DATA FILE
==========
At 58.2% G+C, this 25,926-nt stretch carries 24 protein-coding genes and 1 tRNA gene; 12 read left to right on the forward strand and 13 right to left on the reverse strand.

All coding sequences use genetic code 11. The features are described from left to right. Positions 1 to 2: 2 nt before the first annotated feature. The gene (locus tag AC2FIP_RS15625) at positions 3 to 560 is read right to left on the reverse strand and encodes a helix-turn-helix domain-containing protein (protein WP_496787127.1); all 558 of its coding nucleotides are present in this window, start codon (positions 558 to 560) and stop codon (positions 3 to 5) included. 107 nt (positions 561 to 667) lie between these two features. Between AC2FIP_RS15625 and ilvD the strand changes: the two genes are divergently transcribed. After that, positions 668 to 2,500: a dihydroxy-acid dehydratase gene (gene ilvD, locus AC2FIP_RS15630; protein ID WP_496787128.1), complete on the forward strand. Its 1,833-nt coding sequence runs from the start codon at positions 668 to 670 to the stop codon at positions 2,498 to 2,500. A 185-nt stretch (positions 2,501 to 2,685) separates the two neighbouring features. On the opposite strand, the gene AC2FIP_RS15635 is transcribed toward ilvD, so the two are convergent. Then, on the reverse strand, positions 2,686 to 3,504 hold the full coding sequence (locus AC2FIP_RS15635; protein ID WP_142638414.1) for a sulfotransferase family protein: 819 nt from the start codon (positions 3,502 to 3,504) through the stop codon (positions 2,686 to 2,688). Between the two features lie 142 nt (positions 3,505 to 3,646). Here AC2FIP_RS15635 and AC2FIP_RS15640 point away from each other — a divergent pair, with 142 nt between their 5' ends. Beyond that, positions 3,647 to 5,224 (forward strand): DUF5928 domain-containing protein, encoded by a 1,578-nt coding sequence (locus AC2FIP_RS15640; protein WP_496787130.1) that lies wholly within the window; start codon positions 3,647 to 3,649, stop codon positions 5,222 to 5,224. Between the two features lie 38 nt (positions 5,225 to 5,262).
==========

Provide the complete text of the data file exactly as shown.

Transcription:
At 58.2% G+C, this 25,926-nt stretch carries 24 protein-coding genes and 1 tRNA gene; 12 read left to right on the forward strand and 13 right to left on the reverse strand.

All coding sequences use genetic code 11. The features are described from left to right. Positions 1 to 2: 2 nt before the first annotated feature. The gene (locus tag AC2FIP_RS15625) at positions 3 to 560 is read right to left on the reverse strand and encodes a helix-turn-helix domain-containing protein (protein WP_496787127.1); all 558 of its coding nucleotides are present in this window, start codon (positions 558 to 560) and stop codon (positions 3 to 5) included. 107 nt (positions 561 to 667) lie between these two features. Between AC2FIP_RS15625 and ilvD the strand changes: the two genes are divergently transcribed. After that, positions 668 to 2,500: a dihydroxy-acid dehydratase gene (gene ilvD, locus AC2FIP_RS15630; protein ID WP_496787128.1), complete on the forward strand. Its 1,833-nt coding sequence runs from the start codon at positions 668 to 670 to the stop codon at positions 2,498 to 2,500. A 185-nt stretch (positions 2,501 to 2,685) separates the two neighbouring features. On the opposite strand, the gene AC2FIP_RS15635 is transcribed toward ilvD, so the two are convergent. Then, on the reverse strand, positions 2,686 to 3,504 hold the full coding sequence (locus AC2FIP_RS15635; protein ID WP_142638414.1) for a sulfotransferase family protein: 819 nt from the start codon (positions 3,502 to 3,504) through the stop codon (positions 2,686 to 2,688). Between the two features lie 142 nt (positions 3,505 to 3,646). Here AC2FIP_RS15635 and AC2FIP_RS15640 point away from each other — a divergent pair, with 142 nt between their 5' ends. Beyond that, positions 3,647 to 5,224 (forward strand): DUF5928 domain-containing protein, encoded by a 1,578-nt coding sequence (locus AC2FIP_RS15640; protein WP_496787130.1) that lies wholly within the window; start codon positions 3,647 to 3,649, stop codon positions 5,222 to 5,224. Between the two features lie 38 nt (positions 5,225 to 5,262).